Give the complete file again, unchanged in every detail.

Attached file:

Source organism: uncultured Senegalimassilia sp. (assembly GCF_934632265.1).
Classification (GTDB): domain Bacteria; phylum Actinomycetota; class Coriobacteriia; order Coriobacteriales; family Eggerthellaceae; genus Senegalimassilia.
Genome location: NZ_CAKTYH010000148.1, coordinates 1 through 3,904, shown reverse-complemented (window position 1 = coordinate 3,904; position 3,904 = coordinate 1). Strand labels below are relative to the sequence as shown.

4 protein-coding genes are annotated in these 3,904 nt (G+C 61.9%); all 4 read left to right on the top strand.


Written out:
Source organism: uncultured Senegalimassilia sp. (assembly GCF_934632265.1).
Classification (GTDB): domain Bacteria; phylum Actinomycetota; class Coriobacteriia; order Coriobacteriales; family Eggerthellaceae; genus Senegalimassilia.
Genome location: NZ_CAKTYH010000148.1, coordinates 1 through 3,904, shown reverse-complemented (window position 1 = coordinate 3,904; position 3,904 = coordinate 1). Strand labels below are relative to the sequence as shown.

4 protein-coding genes are annotated in these 3,904 nt (G+C 61.9%); all 4 read left to right on the top strand.